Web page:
A day will come when you will choose a wife. My only advice in this category is this: wait for a woman who loves God more than she loves you.

If you remember these things, a lot of that other advice you will hear will just fall into place. People will tell you to do things that make you happy. And of course I want you to be happy. But I also know that happiness is fleeting, that it changes with the circumstances around you. And I also know that Satan is tricky, that he can make you believe that a sinful life will make you happy. But that JOY you will get only from God? That will never fade, even when your world seems to be falling apart around you.

As life continues to bring changes, remember that I will always love you. But even more importantly, God will always love you. Accept His love.

And even when you know you’re getting WAY TOO BIG to be my baby, just humor me and let me hold you once in a while.

Love, Mom

Like a Child

Living life with my four-year-old is, to put it mildly, an adventure. He has been the source of my laughter and my tears. My love and my worry. My admiration and my frustration. My excitement and my exhaustion. My pride and my embarrassment.  I love that little boy more than I could ever put into words and I would do absolutely anything for him. But that doesn’t mean I haven’t felt the urge to check myself into an institution after some days with him.

There’s a passage in Matthew that I’ve found myself returning to over and over in my studies this past month. And after reading it, I’ve realized that there’s a lot I can learn from my little man.

1 At that time the disciples came to Jesus, saying, “Who then is the greatest in the kingdom of heaven?” 2 Then Jesus called a little child to Him, set him in the midst of them, 3 and said, “Assuredly, I say to you, unless you are converted and become as little children, you will by no means enter the kingdom of heaven. 4 Therefore whoever humbles himself as this little child is the greatest in the kingdom of heaven. 5 Whoever receives one little child like this in My name receives Me.” (Matthew 18:1-5)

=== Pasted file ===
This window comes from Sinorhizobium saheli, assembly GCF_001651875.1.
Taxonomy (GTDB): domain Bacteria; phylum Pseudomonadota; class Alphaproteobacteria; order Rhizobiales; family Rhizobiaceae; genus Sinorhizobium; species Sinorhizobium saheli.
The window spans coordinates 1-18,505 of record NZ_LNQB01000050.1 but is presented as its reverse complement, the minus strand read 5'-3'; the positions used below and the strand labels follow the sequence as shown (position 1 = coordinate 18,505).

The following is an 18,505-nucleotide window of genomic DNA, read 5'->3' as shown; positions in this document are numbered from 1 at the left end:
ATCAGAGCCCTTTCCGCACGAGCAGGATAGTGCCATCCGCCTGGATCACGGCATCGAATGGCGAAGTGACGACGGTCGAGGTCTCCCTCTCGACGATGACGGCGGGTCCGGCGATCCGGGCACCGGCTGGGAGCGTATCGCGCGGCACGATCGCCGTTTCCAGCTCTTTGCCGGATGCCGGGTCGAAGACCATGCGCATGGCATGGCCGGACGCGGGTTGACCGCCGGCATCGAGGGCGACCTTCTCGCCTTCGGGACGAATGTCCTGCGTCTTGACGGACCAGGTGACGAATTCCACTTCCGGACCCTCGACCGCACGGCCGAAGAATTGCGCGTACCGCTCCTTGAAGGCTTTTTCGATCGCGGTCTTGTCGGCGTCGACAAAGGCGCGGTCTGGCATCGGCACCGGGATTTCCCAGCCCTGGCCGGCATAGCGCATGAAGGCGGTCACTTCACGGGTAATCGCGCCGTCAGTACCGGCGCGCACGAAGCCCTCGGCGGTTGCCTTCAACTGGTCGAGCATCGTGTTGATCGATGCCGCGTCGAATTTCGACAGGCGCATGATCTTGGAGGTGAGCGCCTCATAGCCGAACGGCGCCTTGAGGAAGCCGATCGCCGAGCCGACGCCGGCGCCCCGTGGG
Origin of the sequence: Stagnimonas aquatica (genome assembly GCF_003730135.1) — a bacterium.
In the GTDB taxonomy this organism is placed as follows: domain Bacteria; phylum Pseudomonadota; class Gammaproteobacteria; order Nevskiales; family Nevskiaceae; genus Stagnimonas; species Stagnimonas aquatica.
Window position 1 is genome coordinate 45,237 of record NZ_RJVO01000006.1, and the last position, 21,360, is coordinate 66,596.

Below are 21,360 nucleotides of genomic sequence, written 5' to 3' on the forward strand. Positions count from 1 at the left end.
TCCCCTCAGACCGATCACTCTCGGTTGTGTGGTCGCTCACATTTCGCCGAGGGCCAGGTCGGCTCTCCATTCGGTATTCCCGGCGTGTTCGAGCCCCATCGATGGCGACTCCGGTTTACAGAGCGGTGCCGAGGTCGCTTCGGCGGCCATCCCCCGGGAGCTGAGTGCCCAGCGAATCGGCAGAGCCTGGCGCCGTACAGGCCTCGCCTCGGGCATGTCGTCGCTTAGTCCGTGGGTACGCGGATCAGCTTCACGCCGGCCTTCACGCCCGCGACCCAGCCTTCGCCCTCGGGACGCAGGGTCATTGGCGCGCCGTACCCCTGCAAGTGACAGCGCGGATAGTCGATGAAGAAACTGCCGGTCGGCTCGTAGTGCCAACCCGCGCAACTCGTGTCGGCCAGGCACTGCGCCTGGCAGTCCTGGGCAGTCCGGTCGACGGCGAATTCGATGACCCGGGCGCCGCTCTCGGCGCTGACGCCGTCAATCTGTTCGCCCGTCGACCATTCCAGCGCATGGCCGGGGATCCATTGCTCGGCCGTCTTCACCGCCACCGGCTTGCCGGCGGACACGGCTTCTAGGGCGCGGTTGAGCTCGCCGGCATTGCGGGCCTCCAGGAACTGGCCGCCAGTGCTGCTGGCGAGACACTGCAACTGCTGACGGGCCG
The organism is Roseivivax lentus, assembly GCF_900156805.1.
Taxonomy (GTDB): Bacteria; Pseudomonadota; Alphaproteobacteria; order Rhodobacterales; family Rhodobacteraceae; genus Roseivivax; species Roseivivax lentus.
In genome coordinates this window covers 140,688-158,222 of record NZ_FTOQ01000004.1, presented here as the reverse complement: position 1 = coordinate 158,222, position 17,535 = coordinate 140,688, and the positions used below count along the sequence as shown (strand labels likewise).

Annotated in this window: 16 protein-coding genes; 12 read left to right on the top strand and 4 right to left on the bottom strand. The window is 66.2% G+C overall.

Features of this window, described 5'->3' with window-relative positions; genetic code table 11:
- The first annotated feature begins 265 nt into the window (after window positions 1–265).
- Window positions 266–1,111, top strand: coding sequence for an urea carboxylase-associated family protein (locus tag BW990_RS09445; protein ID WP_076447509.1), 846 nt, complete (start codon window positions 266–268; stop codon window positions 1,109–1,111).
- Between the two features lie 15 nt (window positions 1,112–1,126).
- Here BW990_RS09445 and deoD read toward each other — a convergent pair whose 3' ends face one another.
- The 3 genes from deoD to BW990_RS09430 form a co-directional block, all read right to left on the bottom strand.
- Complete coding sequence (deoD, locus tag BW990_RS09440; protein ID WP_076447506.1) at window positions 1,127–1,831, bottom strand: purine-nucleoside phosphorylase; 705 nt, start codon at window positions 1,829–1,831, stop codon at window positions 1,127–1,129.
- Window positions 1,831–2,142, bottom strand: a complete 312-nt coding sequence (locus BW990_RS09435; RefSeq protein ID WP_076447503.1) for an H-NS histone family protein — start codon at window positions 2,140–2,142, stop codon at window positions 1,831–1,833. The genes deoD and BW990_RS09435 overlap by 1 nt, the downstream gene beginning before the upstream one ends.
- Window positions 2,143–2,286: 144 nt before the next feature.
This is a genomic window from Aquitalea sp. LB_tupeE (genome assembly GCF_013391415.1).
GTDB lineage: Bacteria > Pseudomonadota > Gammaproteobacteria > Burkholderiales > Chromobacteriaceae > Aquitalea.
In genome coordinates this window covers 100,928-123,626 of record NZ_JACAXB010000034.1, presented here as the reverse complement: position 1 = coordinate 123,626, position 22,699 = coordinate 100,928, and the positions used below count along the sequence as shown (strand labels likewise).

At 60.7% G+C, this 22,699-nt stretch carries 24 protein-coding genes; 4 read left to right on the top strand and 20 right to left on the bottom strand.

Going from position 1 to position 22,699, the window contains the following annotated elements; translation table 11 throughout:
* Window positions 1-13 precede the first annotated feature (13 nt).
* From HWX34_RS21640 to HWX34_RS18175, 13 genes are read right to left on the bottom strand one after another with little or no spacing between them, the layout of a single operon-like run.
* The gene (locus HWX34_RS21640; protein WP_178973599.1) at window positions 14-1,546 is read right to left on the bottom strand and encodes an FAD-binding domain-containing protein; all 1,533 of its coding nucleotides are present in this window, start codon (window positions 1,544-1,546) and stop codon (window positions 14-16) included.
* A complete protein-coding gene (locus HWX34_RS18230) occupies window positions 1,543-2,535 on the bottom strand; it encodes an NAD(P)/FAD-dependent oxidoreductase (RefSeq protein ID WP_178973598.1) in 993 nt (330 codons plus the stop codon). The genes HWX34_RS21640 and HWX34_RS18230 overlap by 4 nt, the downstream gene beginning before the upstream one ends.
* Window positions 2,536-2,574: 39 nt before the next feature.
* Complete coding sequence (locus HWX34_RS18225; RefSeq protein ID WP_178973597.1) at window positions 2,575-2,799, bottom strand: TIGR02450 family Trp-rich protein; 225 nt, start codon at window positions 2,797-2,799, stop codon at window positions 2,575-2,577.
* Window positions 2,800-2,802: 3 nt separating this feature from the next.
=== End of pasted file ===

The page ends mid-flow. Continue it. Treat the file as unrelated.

I imagine the surprise and confusion on the disciples’ faces when Jesus responded to their question by pulling a little child to Him. A little kid – the greatest in the kingdom of heaven? People must become as little children to enter heaven? When I think about all the mistakes I made growing up – many out of sheer ignorance and lack of life experience – I shudder to think of returning to my youth. But that’s what Jesus wants us to do?

So what does it mean to become “humble as a little child”? I think about Jesus’ words all the time when interacting with my children, and two things have stood out to me lately in regards to those ‘child-like’ qualities that Jesus must have been referring to. And to my surprise, some of the very things that drive me absolutely insane are, I believe, some of the things God may be looking for.

  • Total Dependence

Last night, my son followed my every step for at least fifteen minutes, asking me to tighten the Velcro strap on his tennis shoes. This is a job that he can do alone, mind you, but he insisted that I do it “better” than he does. I thought he would eventually get tired of asking me as I completed other task after other task and give in to do it himself, but he was relentless. Finally, I couldn’t take it anymore and I bent down and tightened the strap for him, sighing loudly as I did it. He just grinned and said, “Thank you, Mommy. You did a great job,” before he went on about his way. And I immediately felt ashamed of feeling so irritated by his little request.